Do it Yourself
- Customizable Revocable Living Trust
- Certificate of Trust
- Pour-Over Will
- Memorandum for Distribution of Personal Property
- Burial instructions
- Financial Power of Attorney
- Healthcare Power of Attorney
- HIPPA Authorizations
- Transfer Deed for real property
Downloadable DIY Checklist (so you don't miss anything)
Tutorial Video to complete your documents with confidence!
Your Revocable Living Trust
A will may not be the best plan for you and your family as a will does not avoid probate when you die. A will must be validated by the probate court before it can be enforced.
A will can only go into effect after you die, it provides no protection if you become physically or mentally incapacitated. So the court could easily take control of your assets before you die.
There is a simple and proven alternative to a will; the revocable living trust. It avoids probate and lets you keep control of your assets while you are living if you become incapacitated, and allows your heirs to effectively manage your assets and estate after you die.
When you set up a living trust, you transfer assets from your name to the name of your trust, which you control and manage. You still keep full control of your estate. As a trustee of your trust, you can do anything you could do before -- buy and sell assets, change or even cancel your trust. That's why it's called a revocable living trust. You even file the same tax returns. Nothing changes but the names on the titles.
What is a Will?
A Will is a written legal document by which a person, the Testator (person who made the Will), expresses their wishes as to how and to whom (Beneficiaries) their property is to be distributed at death. The Will also names one or more persons as the Executor. This is the person who will manage your affairs and will file with the Court for the Probate process.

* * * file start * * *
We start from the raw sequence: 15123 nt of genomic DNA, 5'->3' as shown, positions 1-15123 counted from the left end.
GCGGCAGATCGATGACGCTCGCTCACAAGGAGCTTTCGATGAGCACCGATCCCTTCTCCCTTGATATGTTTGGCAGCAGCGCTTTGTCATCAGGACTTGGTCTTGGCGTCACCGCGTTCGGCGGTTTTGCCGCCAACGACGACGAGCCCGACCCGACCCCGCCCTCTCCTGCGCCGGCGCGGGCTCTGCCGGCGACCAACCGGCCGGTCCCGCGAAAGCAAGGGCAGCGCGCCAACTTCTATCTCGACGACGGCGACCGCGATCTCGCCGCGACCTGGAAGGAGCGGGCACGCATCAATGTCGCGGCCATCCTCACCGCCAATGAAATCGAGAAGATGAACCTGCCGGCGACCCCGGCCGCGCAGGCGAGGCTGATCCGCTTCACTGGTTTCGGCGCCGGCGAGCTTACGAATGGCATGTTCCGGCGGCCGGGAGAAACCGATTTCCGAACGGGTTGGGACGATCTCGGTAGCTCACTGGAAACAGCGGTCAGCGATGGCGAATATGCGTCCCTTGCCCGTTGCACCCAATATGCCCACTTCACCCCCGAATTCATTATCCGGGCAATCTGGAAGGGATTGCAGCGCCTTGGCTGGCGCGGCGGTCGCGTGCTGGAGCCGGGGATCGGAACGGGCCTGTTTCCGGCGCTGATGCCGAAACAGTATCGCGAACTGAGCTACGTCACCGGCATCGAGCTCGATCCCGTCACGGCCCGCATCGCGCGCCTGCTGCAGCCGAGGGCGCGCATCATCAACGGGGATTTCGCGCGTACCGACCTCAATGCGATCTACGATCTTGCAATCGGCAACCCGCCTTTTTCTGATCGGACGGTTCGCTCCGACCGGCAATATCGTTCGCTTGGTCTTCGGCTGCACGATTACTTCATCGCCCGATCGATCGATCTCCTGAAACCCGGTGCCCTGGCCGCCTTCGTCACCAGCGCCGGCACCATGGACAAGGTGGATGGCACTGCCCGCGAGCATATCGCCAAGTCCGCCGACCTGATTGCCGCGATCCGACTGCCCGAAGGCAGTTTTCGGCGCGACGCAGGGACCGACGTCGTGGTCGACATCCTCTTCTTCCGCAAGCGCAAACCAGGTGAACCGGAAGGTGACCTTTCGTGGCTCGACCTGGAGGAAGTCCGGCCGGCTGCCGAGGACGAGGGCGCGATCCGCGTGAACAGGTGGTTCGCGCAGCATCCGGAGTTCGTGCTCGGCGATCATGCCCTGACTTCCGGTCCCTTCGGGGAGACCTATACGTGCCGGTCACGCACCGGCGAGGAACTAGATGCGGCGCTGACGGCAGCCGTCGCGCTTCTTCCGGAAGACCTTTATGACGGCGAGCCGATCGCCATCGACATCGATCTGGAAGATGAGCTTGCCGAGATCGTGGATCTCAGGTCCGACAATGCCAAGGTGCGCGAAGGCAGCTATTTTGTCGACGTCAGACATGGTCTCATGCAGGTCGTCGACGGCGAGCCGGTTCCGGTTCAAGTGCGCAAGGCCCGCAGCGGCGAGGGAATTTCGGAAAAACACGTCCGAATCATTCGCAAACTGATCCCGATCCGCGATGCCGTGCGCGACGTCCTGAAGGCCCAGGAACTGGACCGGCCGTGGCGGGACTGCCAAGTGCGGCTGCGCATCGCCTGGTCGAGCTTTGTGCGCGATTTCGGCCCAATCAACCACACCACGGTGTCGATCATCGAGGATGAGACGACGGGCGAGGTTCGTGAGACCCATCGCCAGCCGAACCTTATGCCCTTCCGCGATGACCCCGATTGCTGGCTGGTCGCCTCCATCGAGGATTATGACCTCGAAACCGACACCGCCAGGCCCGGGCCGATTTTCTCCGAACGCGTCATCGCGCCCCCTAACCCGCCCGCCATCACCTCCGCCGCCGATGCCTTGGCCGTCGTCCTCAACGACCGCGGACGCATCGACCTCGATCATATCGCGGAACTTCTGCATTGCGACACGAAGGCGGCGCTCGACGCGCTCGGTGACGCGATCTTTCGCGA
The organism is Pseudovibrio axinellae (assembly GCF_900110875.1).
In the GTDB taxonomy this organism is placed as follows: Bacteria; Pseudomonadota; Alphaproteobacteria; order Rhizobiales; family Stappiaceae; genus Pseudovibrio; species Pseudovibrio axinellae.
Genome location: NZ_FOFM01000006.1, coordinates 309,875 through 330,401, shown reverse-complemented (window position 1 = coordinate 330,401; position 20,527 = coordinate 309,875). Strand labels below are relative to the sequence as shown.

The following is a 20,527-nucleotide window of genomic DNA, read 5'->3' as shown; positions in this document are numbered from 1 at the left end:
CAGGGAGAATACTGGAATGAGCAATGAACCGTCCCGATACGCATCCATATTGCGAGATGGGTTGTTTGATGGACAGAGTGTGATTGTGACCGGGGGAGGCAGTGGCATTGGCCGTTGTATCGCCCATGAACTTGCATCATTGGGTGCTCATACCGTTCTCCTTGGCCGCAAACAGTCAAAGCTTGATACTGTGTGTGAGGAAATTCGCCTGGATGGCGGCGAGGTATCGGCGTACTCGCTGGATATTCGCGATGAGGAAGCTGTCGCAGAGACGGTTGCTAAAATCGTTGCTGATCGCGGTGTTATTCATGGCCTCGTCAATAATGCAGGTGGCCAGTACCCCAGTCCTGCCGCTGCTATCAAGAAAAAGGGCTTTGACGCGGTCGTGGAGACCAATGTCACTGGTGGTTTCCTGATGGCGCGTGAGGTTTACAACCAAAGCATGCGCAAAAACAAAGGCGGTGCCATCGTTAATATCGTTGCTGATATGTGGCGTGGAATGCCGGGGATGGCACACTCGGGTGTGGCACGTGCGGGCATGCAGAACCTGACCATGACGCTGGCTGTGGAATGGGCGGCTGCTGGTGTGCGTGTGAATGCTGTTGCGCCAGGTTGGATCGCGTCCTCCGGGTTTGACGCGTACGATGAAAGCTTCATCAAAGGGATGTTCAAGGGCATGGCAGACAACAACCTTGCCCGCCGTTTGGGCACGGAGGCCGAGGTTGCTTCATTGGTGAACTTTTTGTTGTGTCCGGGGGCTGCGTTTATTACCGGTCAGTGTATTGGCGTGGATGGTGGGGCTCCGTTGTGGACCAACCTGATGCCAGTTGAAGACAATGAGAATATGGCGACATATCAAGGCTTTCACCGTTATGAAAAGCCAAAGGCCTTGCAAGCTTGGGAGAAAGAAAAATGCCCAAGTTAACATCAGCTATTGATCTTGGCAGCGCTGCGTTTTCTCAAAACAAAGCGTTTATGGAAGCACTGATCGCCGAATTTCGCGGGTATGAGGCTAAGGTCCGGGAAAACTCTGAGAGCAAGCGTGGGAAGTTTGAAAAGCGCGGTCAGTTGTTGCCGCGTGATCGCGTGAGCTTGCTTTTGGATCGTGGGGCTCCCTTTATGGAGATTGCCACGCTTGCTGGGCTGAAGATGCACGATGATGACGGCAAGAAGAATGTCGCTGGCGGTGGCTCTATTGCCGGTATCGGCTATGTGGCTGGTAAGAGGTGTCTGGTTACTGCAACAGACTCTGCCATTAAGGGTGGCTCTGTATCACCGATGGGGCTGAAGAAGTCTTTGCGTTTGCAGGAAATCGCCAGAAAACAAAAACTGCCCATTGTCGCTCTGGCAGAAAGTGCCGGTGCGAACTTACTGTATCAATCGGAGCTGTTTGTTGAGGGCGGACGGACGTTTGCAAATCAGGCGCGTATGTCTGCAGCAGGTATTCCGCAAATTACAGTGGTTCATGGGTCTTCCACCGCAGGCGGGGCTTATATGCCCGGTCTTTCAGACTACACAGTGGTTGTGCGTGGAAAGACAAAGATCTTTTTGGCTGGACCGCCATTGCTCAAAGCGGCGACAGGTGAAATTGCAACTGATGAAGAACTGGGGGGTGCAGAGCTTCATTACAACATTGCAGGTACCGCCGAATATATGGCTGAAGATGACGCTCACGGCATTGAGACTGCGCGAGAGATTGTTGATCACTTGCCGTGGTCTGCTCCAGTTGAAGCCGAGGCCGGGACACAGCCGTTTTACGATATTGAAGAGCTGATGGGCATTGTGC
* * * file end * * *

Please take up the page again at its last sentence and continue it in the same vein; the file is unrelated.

What is Probate (the short and dirty version)?
Probate is the court-supervised, legal process in which the affairs of a deceased person are settled.
Society wants to protect deceased people's things. So when a person passes away, those assets, accounts, and debts that a person once had are locked down and closed by the financial institutions. This is so someone can't just walk in and take a deceased person's things, rack up debt, or take assets that they may not be entitled to. The Probate process is the court process in which your heirs (if you don't have a Will), or Executor (if you have a Will), will file paperwork with the Court in which the Decedent (the person who passed) was a resident.
Want to learn more about Probate, click here!
The Probate Process:
After a person passes, the Will is submitted (Lodged with) the Court. States have different timelines in which to do this. For example, Nevada is within 30 days after the person has passed. The Executor will then file a series of documents (Petition) with the Court to begin the probate process.
The Will is just the "instructions" to the Court.
HOW IT WORKS
*Click here or any of the underlined words to be taken to the Glossary of Terms
READY TO DO IT YOURSELF?
Your Estate Plan includes all the documents your heirs will need to manage your affairs.
Includes downloadable, editable (.docx ) files, containing the following documents:
The following documents are included:
the Trust document itself,
the Certificate of Trust,
Powers of Attorney for both Financial and Medical,
Personal Property Memorandum
Declaration of Remains,
Property Deed transfer for any real property you may own
How to Tutorial Video which walks you through the documents and how to customize them to your specific and personal information.
Definition list of common legal terms
BONUS! - Checklist to make sure you don't miss anything
Not ready to do it yourself?
Click here to have High Sierra Legal
complete your specific
Revocable Living Trust Package for you.
This is a downloadable, fillable, and customizable general template to create your own Will Package. Purchase and use of this package DOES NOT create a legal relationship between you and High Sierra Legal, LLC. Nothing contained on this site, downloaded by you, or consumed from this site shall be construed as legal advice and all documents you prepare or used from this site should be reviewed by a local attorney in your area to ensure they fit your specific needs and any and all laws specific to your area. Use and purchase of any documents are subject to these Terms and Conditions.